Space Catapult Startup SpinLaunch has Come Out of Stealth Mode. Space catapults? Yes Please

SpinLaunch's company hangar. Credit: SpinLaunch

Of all challenges presented by space exploration – and to be fair, there are many! – one of the greatest is the cost. When it comes right down to it, launching disposable rockets from Earth and getting them to the point where they can achieve escape velocity and reach space is expensive. In addition, these rockets need to be big, powerful and hold a lot of fuel to lift spacecraft or cargo.

For this reason, so many efforts in the past few decades have been focused on reducing the cost of individual launches. There are many ways to make launch vehicles cheaper, ranging from reusable rockets to reusable spacecraft (i.e., the Space Shuttle). But to Jonathan Yaney, the founder of SpinLaunch, a real cost-cutting solution is to propel smaller payloads into orbit using a space catapult instead.

The concept of a space catapult is simple and has been explored at length since the dawn of the Space Age. Also known as a mass driver or coilgun, the concept relies on a set of powerful electromagnetic rails to accelerate spacecraft or payloads to escape velocity and launch them horizontally. Since the 1960s, NASA has been exploring the concept as an alternative to conducting rocket launches.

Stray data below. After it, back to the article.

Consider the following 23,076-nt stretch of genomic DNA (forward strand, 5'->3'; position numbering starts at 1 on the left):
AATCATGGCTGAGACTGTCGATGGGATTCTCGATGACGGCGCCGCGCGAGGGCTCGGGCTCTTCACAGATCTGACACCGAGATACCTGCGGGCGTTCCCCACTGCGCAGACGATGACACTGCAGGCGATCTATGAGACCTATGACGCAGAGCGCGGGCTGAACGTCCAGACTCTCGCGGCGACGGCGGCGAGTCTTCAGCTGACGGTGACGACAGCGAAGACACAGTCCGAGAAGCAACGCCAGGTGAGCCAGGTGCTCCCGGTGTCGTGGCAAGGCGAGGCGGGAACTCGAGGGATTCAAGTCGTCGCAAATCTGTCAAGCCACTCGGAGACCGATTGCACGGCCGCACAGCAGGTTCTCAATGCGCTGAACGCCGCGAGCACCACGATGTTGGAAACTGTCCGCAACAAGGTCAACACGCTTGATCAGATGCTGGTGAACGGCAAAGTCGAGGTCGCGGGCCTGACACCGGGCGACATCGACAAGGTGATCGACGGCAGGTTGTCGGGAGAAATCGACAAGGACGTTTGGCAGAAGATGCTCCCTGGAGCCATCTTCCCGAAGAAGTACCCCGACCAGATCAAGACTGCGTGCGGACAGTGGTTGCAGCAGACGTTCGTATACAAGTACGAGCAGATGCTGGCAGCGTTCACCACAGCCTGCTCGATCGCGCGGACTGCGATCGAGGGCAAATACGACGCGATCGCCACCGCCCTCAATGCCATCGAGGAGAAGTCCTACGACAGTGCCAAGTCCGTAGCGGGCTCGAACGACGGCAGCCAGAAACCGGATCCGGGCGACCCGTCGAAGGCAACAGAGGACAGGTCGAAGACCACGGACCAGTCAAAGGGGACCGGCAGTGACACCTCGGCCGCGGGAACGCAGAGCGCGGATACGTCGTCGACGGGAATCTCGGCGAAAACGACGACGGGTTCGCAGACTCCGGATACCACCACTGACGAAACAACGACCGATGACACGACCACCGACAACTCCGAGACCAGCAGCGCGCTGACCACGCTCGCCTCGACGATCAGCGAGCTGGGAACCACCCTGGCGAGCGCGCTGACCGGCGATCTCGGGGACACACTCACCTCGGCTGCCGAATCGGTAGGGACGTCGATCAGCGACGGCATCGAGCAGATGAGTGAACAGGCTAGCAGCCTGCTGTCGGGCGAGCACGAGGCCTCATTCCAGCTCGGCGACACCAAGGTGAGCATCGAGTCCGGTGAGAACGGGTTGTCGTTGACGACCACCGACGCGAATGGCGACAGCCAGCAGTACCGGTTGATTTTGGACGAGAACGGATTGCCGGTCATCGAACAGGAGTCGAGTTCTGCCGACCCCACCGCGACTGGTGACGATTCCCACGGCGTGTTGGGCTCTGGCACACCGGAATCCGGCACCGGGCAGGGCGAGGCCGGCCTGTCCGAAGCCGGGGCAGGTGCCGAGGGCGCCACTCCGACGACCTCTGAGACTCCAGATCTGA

The Magnetic Levitation (MagLev) System is being evaluated at NASA’s Marshall Space Flight Center. Credit: NASA

In addition, NASA has continued developing this technology through the Marshall Space Flight Center and the Kennedy Space Center. Here, engineers have been working on ways to launch spacecraft horizontally using scramjets on an electrified track or gas-powered sled. A good example of this is the Magnetic Levitation (MagLev) System which uses the same technology as a maglev train to accelerate a small space plane into orbit.

Another variation on the concept involves a centrifuge, where the spacecraft or cargo is accelerated on a circular track until it reaches escape velocity (and then launches). This concept was proposed by Dr. Derek Tidman – a physicist who specialized in electrothermal and electromagnetic acceleration – in the 1990s. Known as the Slingatron, this version of the space catapult is currently being researched by HyperV Technologies.

However, these ideas were never adopted because vast improvements in electromagnetic induction technology were needed to achieve the speed necessary to put heavy payloads into space. But thanks to advancements in high-speed maglev trains, recent attempts to create Hyperloop pods and tracks, and the growth of the commercial aerospace market, the time may be ripe to revisit this concept.